January 2017 Church & State - January 2016

Around The World: Castro Dies, But Restricting Religious Freedoms Doesn’t

  AU admin

Cuban dictator Fidel Castro died on Nov. 25 at age 90, but his complicated legacy of severely limiting human rights, including religious freedom, still lingers in Cuba today.

Castro, whose Communist Party started allowing non-atheist members to join only in 1992 despite rising to power in 1959, was no believer in freedom of religion. Since his rise to power following the Cuban Revolution, he significantly restricted the rights of religious groups in Cuba.

Those restrictions fell hard on the Roman Catholic Church in 1961 despite Castro’s Catholic upbringing. Religiously affiliated properties all around the country were confiscated by the Cuban government without any compensation, and hundreds of religious leaders were expelled from the island nation.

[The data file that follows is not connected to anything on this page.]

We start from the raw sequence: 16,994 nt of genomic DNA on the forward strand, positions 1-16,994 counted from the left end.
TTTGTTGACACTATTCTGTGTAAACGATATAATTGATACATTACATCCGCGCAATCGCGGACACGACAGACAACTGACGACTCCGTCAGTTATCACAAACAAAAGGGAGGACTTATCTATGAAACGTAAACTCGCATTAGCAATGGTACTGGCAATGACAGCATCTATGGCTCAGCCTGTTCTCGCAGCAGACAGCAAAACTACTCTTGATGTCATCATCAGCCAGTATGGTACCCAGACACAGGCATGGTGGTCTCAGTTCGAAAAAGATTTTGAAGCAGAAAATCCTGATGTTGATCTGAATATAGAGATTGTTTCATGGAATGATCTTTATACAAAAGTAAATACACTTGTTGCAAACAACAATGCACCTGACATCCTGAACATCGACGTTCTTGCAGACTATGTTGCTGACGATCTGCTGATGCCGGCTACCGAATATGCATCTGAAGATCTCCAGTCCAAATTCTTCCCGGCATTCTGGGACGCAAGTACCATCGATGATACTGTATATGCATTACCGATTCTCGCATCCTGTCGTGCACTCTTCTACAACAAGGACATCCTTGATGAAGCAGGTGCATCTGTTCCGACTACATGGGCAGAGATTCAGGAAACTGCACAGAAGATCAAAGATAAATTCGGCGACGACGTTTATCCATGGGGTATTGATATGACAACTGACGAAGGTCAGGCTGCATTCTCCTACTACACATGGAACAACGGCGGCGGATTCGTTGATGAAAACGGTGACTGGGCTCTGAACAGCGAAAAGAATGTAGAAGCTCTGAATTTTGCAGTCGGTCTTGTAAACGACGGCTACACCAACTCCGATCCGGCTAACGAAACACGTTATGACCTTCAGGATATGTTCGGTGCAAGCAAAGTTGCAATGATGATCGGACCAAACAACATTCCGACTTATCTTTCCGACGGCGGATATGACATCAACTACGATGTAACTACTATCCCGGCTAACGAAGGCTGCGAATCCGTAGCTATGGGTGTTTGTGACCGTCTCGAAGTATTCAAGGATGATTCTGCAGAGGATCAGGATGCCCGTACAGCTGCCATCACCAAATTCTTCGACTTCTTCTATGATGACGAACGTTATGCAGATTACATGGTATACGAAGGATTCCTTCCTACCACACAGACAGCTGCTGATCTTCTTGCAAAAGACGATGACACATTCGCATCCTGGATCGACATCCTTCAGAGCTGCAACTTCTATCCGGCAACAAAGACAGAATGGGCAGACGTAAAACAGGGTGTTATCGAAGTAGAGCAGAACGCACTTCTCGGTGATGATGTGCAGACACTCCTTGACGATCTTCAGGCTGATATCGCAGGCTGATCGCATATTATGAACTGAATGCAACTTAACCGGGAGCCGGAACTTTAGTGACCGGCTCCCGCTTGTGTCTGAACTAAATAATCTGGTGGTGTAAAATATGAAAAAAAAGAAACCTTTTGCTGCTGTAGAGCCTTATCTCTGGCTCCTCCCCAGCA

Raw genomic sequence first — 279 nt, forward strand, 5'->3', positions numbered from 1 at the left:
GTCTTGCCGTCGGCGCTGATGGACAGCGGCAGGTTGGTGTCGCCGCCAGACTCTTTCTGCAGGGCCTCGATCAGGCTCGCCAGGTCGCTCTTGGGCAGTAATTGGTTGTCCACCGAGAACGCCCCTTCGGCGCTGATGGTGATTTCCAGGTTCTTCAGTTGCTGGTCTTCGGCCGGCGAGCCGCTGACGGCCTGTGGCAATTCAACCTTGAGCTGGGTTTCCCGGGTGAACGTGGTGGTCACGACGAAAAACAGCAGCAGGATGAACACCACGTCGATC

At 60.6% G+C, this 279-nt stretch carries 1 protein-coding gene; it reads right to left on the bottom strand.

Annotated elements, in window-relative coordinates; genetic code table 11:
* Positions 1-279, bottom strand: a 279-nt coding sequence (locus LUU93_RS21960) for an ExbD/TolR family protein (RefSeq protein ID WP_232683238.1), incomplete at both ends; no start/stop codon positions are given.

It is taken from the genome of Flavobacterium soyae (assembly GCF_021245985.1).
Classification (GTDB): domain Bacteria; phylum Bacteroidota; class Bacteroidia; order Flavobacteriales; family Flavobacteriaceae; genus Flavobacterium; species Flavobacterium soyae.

Castro’s religious restrictions were wide-reaching, and not much changed in that century under his leadership until the 1990s. It wasn’t until 1998 that Cuban Jews were legally allowed to hold public services or import religious materials such as kosher food. 

Black minister smiling
Take action

We’re pledging to keep church and state separate. Join us.

Church-state separation is the foundation of religious freedom in the United States, protecting many of our most fundamental rights: LGBTQ equality, reproductive freedom, inclusive public education, and more. Now, those freedoms are under threat. Join our movement and pledge to uphold church-state separation.